Types of Contact Lenses
Millions of people wear contact lenses to help them see clearly. We’ve seen many advancements in lens materials and designs over the years. There are more types of contact lenses and lens choices available now than there were in the past. Most individuals wear contact lenses without trouble. You may have to try different types to find your perfect pair.
If you have tried contacts in the past but stopped due to discomfort or poor quality, it may be time to try again. Dr. Roberts and Dr. Wicklund will help select the best option for your eyes! We have options for the type of correction, prescription, tear production, lifestyle, and more. Contact 20/20 Visions to learn more.
Soft Contact Lenses
Soft contacts are the most common type of contact lenses. They account for over 85% of contact lenses dispensed. Traditional soft contact lenses consist of soft plastic polymers and water. They allow oxygen to permeate through the lens material to the cornea. Most people find soft contact lenses comfortable. The advantages of soft contacts are that people assimilate to them almost right away. Soft lenses come in different prescriptions and designs depending on your budget and need. For some prescriptions, they do not offer the same visual acuity as gas permeable lenses or glasses. Your eye care professional can help you determine which design will be best for you.
Disposable Contact Lenses
Disposable contact lenses are soft lenses are discarded on a daily, weekly, bi-weekly, or monthly basis. With regular replacement, protein deposits do not build up. Deposits can affect vision, comfort, and the health of the eyes. These lenses are convenient and low-maintenance compared to traditional soft lenses. It is important to replace disposable contacts as suggested to avoid eye infection. Disposable lenses are available in most prescriptions.
Extended Wear Contact Lenses
Extended wear contact lenses are gas permeable or soft lenses designed for up to 30 days of safe wear. They offer the convenience of not having to take them out at night, but there are risks. Sleeping in in them poses a higher risk of infection, corneal ulcers, and abnormal blood vessel growth in the cornea. These lenses need more frequent follow-up. Some doctors will not recommend extended wear lenses for these reasons.
Tinted or Cosmetic Contact Lenses
Tinted contact lenses are soft lenses that enable some patients to change the color of their iris (the colored part of the eye). These lenses are available in interesting colors and patterns. They can provide a subtle or dramatic change in the appearance of your eyes. They are not available for all prescriptions and are not suggested for everyday wear.
Hard Contact Lenses
Before the introduction of soft contact lenses, hard polymethyl methacrylate contact lenses were common. They did not allow for oxygen transfer to the cornea and often caused the cornea to swell. For this reason, hard contact lenses are obsolete.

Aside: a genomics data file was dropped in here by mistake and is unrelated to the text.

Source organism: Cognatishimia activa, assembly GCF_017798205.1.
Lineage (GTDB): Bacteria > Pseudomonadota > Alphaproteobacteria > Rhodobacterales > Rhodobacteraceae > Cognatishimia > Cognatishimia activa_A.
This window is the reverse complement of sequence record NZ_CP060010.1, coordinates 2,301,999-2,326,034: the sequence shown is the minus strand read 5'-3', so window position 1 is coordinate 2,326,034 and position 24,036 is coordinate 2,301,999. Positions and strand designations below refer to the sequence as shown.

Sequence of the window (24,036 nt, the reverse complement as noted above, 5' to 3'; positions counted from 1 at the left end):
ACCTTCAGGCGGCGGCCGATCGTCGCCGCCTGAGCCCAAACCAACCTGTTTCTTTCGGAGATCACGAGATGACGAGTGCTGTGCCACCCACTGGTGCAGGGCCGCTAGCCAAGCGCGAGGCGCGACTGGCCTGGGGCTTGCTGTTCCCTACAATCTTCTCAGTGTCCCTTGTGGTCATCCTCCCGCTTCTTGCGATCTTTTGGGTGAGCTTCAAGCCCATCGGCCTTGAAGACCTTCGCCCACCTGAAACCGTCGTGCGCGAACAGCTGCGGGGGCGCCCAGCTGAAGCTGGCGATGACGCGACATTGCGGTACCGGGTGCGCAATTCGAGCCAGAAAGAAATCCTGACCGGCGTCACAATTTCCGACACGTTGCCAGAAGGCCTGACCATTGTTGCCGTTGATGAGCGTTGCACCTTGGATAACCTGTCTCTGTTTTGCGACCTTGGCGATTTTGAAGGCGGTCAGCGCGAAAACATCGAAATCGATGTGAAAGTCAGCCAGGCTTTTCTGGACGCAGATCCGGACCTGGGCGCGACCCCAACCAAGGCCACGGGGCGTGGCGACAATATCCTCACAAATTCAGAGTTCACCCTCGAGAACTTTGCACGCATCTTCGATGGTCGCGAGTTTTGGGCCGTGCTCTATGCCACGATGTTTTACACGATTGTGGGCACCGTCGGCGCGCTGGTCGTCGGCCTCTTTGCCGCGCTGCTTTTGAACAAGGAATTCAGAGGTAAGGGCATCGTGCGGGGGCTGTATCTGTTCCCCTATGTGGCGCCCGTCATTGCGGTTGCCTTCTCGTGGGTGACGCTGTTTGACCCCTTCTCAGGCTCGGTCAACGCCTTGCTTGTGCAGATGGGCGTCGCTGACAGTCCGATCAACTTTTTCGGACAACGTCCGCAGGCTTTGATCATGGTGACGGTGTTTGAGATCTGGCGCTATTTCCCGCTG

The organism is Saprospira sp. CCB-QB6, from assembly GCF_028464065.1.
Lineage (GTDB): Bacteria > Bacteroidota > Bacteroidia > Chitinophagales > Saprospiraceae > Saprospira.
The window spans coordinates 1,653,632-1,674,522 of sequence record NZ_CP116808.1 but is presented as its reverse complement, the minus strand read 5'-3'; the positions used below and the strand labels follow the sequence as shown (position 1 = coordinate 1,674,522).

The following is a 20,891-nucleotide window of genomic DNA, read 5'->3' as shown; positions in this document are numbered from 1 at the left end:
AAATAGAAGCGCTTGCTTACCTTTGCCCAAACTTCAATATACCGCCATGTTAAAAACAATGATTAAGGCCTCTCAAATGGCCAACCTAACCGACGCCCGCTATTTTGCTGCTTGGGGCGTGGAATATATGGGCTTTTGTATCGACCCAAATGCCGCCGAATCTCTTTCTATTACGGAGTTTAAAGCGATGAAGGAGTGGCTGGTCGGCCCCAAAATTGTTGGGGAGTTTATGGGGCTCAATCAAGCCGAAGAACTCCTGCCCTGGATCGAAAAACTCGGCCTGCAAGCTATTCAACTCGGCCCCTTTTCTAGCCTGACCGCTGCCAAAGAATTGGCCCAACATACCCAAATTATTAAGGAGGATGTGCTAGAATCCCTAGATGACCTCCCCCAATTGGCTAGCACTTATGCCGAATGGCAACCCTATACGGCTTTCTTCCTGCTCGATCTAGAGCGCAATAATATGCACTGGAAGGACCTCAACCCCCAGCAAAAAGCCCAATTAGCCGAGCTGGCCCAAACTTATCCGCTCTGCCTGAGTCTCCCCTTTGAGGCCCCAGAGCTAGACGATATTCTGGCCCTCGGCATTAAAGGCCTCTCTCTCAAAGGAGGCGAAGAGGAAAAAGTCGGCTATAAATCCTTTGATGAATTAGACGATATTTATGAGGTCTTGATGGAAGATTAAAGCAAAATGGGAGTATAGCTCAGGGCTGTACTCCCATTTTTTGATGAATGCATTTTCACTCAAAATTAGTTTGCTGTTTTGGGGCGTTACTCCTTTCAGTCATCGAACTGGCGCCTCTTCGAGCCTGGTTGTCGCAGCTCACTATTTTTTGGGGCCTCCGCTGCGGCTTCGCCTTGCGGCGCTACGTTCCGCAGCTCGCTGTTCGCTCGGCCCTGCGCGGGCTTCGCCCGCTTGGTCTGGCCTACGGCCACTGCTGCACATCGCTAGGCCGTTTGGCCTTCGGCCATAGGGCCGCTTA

Rigid Gas Permeable Lenses
Rigid Gas Permeable (RGP)—or just Gas Permeable (GP)—lenses are sometimes mistaken for old-fashioned lenses. The old hard contact lenses that people know are rarely used today. RGP lenses are more pliable, more comfortable, and they allow oxygen to the cornea. Gas permeable lenses allow more oxygen to the cornea than traditional soft contact lenses. They do not change their shape when you blink or move your eyes because they are rigid. This means they offer sharper vision than soft contacts. They are much more durable than soft lenses. Because they do not contain water, proteins and lipids do not adhere to them like they can do with soft lenses. RGP lenses also come in many bifocal and multifocal designs.
The biggest disadvantage of RGP lenses is that patients need to get used to them. They are not immediately comfortable like soft lenses. RGP lenses take 3 to 4 days for patients to adapt to them. They need to be worn regularly (although not every day) to achieve optimal comfort. They are smaller in size so they can dislodge from the eye more easily than soft lenses.
Toric Contact Lenses
Toric contact lenses help correct astigmatism. They are available in both soft and gas permeable designs. These lenses have one power that is vertical and another that is horizontal. There is a weight at the bottom, allowing the lenses to center correctly on the eye. Toric lenses are more difficult to fit. They generally require more time from the patient to determine their comfort. They may need additional fitting help from the doctor.
Bifocal Contact Lense
Bifocal contact lenses, like bifocal glasses, have more than one power. This allows an individual to have clear vision in fields that are near and far. These lenses are available in both soft and gas permeable designs. Another alternative to bifocal contacts is monovision correction. With these lenses, one eye is used for distance and the other eye for near or reading vision. Both of these lens types require more time from the doctor for fitting. Patients need to adapt to using one eye depending on which distance they are viewing.